(I wrote this on Dicklyon's talk page just now, and it seems to fit here too): Í shouldn't be even answering this, given your attitude towards people who oppose you (are you ever going to apologize?). On this particular question, the Cuban Missile Crisis, there is the fact that such major organizations and institutions as the John F. Kennedy Library, the United States State Department, the Library of Congress, and many others weigh in with hundreds of others (found in search engines) in favor of capitalization. Surely capitalization can be shown to be a common name. A proper noun. At what point do you accept that it has become a proper and common name? You see the forest, I see the trees. The tallest and strongest trees in the forest of names - represented by the institutions named above and their equivalents - see that event with enough cohesiveness to think of it as a proper noun. There is no lack of data to back them up on that. Lots of people think of it as a proper noun, maybe a good majority. To many of them seeing it in lower-case looks strange, it just doesn't feel right. To me it doesn't feel right enough that I opened the discussion on the talk page. There aren't many of those you've nominated, that I've seen anyway, that make me feel this way. A few, and I've voted and commented on those, but you probably have moved hundreds that I wouldn't go out of my way to make a fuss. On this one, the Cuban Missile Crisis (just look at how it looks the other way: Cuban missile crisis, what a weak name in comparison. Man, that was a Crisis with a capital C. We almost lost civilization and the lives of millions of people on that one. It certainly isn't a lower-case wannabe by any means). So, that's how it made me feel, and then I noticed that there is plenty of data to show that it's seen by lots of others as a proper name, and so my nomination. That's why I point out places to poke around for voters, I don't think we have to be in a prosecuting attorney mode and lay out the entire case, pointing the way for competent readers (most good wikipedians will look into the question themselves once enough links have been pointed to, they click and explore themselves, on both sides of a question such as this. I've said a couple of times, such good magazines such as The Atlantic and Foreign Policy use lower-case, and the New York Times uses it in a majority of its mentions but not in all, so is inconsistent). So yes, the lower-case adherents can make a good case that lower-case is one of the ways the name is treated. There is plenty of evidence on both sides of this one (don't you think so?), but I, along with other editors, think the John F. Kennedy Library, Library of Congress, National Archives, and the U.S. State Department have it right. I'll post this on the talk page as well, just wanted to explain how I look at the question. Randy Kryn 2:15 11 January, 2015 (UTC)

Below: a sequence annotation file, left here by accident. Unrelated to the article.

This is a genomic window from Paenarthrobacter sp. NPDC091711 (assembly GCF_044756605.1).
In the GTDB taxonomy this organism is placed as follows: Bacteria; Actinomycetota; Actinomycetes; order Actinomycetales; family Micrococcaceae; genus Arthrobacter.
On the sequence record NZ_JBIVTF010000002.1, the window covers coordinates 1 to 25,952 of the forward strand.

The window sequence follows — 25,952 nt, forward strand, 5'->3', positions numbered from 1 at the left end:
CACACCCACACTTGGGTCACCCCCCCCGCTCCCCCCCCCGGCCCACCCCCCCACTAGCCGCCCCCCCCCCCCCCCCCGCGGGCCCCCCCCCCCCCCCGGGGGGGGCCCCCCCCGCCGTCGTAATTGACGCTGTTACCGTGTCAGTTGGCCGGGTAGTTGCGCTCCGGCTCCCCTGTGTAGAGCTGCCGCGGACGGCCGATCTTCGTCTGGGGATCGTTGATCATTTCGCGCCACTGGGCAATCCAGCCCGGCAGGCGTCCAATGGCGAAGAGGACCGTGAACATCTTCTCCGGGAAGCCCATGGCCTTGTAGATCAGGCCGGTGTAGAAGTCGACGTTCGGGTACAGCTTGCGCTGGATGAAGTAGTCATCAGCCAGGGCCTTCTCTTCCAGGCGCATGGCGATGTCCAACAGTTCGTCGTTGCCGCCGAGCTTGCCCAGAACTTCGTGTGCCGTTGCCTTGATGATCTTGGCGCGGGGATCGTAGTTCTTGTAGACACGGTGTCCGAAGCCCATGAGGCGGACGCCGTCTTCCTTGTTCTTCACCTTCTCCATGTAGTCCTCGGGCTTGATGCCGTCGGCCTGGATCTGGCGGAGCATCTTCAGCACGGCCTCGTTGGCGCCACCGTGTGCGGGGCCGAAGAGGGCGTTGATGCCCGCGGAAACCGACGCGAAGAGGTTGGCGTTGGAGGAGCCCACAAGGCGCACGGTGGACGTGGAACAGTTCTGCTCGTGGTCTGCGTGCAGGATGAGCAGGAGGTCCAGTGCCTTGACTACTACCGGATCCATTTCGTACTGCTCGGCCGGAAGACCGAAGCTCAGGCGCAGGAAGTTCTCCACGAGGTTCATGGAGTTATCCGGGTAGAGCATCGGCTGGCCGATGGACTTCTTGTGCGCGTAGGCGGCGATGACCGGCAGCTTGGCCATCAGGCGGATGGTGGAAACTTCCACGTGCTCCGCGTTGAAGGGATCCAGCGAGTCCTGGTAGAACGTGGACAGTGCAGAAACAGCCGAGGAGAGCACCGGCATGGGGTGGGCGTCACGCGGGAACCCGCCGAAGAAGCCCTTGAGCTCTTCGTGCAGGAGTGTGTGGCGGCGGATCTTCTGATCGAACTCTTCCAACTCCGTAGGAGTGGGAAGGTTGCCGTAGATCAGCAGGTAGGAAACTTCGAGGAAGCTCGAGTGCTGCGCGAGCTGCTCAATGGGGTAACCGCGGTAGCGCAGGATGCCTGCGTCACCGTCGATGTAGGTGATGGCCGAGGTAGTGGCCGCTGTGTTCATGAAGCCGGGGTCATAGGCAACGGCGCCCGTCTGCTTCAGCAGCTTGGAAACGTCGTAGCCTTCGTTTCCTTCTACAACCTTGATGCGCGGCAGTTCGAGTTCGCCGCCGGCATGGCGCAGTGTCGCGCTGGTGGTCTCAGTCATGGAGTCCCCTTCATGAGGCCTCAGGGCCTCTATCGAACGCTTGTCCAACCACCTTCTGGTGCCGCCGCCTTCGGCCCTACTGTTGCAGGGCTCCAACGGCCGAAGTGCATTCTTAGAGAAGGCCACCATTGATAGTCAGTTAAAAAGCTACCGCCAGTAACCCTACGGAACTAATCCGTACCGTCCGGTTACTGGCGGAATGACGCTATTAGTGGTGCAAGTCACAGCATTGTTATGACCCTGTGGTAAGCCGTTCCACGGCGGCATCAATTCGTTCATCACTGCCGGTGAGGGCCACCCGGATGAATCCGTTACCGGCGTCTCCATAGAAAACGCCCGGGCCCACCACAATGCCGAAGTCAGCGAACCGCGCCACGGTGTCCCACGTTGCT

Randy, I don't want to play your game of naming sources and arguing over which are more prestigious; plenty of good sources use lowercase, too (like the Britannica as previously pointed out); many of the docs at State and at LOC use lowercase, too. And I have no objection to those organizations that see it as and treat it as a proper name -- of course they "have it right" as you say. But WP favors lowercase when there's a choice, and in all the cases we're discussing, especially the Cuban missile crisis, lowercase is at least as common in sources as uppercase is, so WP style says we use lower. This does not diminish the stature of the event, nor of the organizations whose styles capitalize them. Dicklyon (talk) 04:02, 12 January 2015 (UTC)